Sun Protection

At higher altitudes the sun is much more intense and can easily cause sunburn, even when it appears to be a cloudy day. Make sure you use a high factor sun protection. We would recommend SPF30+ as a minimum and SPF50+ for those at higher risk. In the mountains the sun is also intensified, as it reflects off residual snow and off the light coloured rock.

Supermarkets

There is a small mini‐market in Panticosa (approximate opening times: Mon‐Sat, 9am‐1.30pm & 5‐8pm and Sun, 9am‐1.30pm ‐ although in early June and late September, the supermarket tends only to be open in the mornings). Self catering guests travelling to Panticosa from France are recommended to visit a French supermarket (eg. Intermarche, Champion, Carrefour or E.Leclerc in Toulouse, Pau or Laruns) on their way to Panticosa and those travelling to Panticosa from Spain are advised to visit a Spanish supermarket (eg. Eroski or Dia in Zaragoza, Huesca or Jaca). Note that supermarkets in France and Spain are closed on Sundays.

Swimming

The outdoor pool in Panticosa is open throughout July & August. It includes landscaped areas for sunbathing as well as a well-run bar and restaurant.

Tapas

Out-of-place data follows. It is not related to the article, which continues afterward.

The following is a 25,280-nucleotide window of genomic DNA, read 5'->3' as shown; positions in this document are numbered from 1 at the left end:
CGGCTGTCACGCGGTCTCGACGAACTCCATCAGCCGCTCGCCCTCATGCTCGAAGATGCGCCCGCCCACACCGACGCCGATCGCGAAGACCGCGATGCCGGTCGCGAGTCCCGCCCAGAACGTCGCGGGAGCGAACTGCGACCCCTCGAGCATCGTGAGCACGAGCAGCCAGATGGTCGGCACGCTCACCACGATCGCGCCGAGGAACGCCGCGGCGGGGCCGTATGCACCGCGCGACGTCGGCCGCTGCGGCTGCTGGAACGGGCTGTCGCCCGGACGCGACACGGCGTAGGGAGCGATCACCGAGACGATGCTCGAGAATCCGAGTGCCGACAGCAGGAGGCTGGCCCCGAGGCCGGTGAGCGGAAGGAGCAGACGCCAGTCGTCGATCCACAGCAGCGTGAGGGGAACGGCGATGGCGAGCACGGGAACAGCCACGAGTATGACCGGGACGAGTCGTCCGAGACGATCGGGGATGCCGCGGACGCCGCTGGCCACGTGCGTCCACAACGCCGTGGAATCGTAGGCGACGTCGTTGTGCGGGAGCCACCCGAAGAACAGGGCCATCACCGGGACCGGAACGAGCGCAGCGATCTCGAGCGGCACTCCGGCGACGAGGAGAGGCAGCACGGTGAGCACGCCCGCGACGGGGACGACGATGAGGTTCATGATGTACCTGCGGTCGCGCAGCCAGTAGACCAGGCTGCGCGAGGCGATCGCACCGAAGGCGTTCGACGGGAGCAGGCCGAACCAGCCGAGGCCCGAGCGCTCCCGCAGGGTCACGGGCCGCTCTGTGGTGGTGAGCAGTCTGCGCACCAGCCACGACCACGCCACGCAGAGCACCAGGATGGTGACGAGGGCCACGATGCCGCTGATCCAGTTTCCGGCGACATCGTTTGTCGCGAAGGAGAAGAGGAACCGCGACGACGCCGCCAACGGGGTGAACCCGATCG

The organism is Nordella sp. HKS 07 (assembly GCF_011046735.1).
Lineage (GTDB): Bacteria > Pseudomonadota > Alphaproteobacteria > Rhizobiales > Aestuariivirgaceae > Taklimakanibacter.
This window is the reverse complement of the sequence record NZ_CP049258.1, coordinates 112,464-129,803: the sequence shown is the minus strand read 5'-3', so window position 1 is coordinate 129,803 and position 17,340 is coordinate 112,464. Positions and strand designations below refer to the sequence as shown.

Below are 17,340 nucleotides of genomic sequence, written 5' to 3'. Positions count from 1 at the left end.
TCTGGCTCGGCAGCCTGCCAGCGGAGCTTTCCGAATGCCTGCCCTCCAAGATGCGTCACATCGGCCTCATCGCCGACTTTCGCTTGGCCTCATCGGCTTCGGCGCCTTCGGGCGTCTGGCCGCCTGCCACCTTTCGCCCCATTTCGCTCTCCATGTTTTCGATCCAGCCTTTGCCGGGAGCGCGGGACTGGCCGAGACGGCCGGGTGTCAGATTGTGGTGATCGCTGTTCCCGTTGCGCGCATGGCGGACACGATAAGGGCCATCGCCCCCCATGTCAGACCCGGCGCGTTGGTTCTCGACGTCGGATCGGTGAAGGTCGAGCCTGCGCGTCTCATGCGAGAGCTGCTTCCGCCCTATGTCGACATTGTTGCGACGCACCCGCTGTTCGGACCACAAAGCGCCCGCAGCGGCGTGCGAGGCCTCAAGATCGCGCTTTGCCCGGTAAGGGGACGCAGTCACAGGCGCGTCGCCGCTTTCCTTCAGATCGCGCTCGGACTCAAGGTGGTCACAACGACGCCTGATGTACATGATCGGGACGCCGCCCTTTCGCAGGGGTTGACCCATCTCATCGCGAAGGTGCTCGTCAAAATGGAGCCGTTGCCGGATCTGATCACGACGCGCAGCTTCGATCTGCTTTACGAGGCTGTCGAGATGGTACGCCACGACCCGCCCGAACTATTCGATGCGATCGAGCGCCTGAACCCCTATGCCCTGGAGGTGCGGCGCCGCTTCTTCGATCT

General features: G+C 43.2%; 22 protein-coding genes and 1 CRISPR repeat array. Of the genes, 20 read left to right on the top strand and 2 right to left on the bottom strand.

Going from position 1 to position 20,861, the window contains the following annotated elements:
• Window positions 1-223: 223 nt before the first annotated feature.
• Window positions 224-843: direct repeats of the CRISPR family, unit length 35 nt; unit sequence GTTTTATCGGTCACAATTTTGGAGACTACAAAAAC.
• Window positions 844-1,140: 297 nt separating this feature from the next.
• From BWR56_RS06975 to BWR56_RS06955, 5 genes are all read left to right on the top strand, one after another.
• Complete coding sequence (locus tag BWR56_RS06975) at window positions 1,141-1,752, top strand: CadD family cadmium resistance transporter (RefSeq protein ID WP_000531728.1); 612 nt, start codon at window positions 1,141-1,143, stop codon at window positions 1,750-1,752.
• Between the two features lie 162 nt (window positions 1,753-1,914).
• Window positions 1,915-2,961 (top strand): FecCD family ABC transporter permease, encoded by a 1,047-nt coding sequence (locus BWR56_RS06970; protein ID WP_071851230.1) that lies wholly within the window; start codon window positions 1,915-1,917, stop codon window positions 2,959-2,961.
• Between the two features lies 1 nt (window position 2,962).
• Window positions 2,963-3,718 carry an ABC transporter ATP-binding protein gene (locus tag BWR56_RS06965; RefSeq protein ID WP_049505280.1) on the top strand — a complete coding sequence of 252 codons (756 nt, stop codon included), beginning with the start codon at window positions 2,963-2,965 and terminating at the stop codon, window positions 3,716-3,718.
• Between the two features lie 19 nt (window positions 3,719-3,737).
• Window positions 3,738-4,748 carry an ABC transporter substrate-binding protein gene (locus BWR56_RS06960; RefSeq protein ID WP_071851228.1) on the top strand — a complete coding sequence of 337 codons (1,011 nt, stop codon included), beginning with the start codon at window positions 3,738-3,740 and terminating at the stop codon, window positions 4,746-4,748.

In Spain, dinner is usually served very late (between 9pm and 11pm ‐ although dinner for Collett’s guests in Hotel Sabocos is at 8pm) leaving significant time between work and dinner. Therefore, Spaniards often go bar hopping and eat tapas in the time between finishing work and having dinner. Common tapas dishes include olives (aceitunas), rings of battered squid (calamares), chorizo sausage slowly cooked in wine (choriza al vino), croquettes of chicken or potato (croquetas de Pollo or patata), fried potato diced served with salsa brava, a spicy tomato sauce (patatas bravas) and omelettes containing fried chunks of potatoes and sometimes onion (tortilla de patatas or tortilla Española). Larger portions of tapas are called rationes and are better value if you are looking for a more substantial snack.

Taxis

Taxis are available to hire in Panticosa ‐ please ask us for more information.

Tea & Coffee

There are no tea or coffee making facilities in the rooms in Hotel Sabocos ‐ tea and coffee are available to order from the bar.

Towels & Bed Linen

Hotel Sabocos supply a bath towel and a hand towel for each guest. These can be changed on request. Please place your towels in the shower or bath if you would like them replaced. Naturally, for environmental reasons, please keep towel changes to a minimum.

Towels for Self Caterers

Towels are supplied in our La Ripera apartments but are not for El Fondon. These can be booked in advance for £6 per person per week.

Vignemale

Vignemale, at 3298 metres, is the highest summit in the French Pyrenees; the highest in the whole of the range is Pic Aneto in Spain which stands at 3404m. The Vignemale is also the site of the largest of the Pyrenean glaciers ‐ the Ossoue.

Walker’s Checklist

When walking in the mountains, we recommend you take the following in your rucksack: Waterproof jacket, extra layers for cold weather, water (at least 2 litres), sunglasses, sun hat and sun cream, food, map and compass, money (for chairlifts/drinks/snacks etc), and your mobile phone!

Water

The tap water in the area is safe to drink. Remember to pack a water container and to take plenty of water out with you.

Weather Tips & Climate